Banking/Money/Cost Of Living In ThailandBy
“There’s a very sound reason the Tourism Authority of Thailand keeps around the description of Thailand as the ‘Land of Smiles.’ As you are encouraged to spend billfold after billfold in Thailand, the locals are smiling all the way to the bank.” Doug Knell, Doug’s Republic
What you will be encouraged to keep spending in Thailand is, of course, their national currency, the baht. The currency was originally named the tical. However, when foreign shoppers heard the name, they laughed. Tical sounded more like the name of a type of wood or stone than a currency worth spending. Thai authorities wanted to get people in a mindset to use, gamble, and tank their national currency. “How would people feel after they bought things with a trendy currency?” they asked. And there they had their answer. The currency would be called the baht as a testament to go out and buy. Most Thais preferred to spell the past tense of buy as ‘baht’ anyway as a more literal phonetic transcription. So Thais bought the baht name hook, line, and sinker in the nineteenth century, though the tical persisted as the official name in English on the bank notes up until 1925. At that point, Thai senior officials felt that enough beta-testing on the name had been done to prove the new name viable.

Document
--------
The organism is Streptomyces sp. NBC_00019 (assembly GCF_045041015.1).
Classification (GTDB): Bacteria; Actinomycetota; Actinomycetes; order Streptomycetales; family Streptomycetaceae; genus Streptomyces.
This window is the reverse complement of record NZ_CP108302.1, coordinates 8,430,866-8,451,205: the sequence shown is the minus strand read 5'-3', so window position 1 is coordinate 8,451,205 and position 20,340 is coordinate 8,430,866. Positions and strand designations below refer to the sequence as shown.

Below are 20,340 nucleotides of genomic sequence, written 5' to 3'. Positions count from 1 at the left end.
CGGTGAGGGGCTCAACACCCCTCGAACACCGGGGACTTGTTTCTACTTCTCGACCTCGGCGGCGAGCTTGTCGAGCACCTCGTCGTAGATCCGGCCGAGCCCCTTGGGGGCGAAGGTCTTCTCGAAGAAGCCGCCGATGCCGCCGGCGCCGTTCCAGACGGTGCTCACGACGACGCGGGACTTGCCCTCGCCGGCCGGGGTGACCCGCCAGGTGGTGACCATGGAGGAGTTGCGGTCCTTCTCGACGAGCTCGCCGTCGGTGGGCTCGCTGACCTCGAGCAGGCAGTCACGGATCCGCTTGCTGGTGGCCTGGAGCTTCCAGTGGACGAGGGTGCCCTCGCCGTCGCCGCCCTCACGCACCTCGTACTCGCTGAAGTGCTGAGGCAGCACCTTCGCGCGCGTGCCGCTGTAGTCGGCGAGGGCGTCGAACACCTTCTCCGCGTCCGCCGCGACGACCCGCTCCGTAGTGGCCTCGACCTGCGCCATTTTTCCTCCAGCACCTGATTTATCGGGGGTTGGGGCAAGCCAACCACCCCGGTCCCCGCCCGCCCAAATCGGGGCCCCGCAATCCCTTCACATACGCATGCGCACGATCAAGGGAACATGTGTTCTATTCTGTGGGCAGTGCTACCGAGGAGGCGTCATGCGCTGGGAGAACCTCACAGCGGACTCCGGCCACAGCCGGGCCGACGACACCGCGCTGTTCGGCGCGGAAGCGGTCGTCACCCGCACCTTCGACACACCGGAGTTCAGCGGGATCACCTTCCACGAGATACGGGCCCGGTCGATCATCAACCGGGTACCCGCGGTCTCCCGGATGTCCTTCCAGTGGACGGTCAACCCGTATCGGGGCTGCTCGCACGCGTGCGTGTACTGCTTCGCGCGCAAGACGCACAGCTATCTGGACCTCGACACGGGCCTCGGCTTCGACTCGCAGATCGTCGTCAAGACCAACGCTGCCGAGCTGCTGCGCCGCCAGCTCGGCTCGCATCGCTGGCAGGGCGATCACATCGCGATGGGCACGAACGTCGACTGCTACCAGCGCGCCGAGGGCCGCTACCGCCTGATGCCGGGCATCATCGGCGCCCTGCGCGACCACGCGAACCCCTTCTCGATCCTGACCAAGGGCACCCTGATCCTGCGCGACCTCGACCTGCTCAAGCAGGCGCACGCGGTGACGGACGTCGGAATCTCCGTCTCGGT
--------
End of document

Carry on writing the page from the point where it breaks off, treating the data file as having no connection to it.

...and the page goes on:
The royal-feeling baht comes in 5 different notes, each with a unique color, but all with the same young portrait of King Bhumibol. The 20B is green; 50B purple; 100B red; 500B purple; and the 1,000B note brown. There are beautiful coins to go with those kingly notes. As you cruise about the kingdom, you’ll be spending 1B, 2B, 5B, and 10B coins. The 1B and 2B coins used to look almost identical and plenty of consumers, including myself, were bilked by handing merchants 2B coins we thought were 1B. King and company cleaned up the act and altered the color of the 2B coins to gold to make them distinct.
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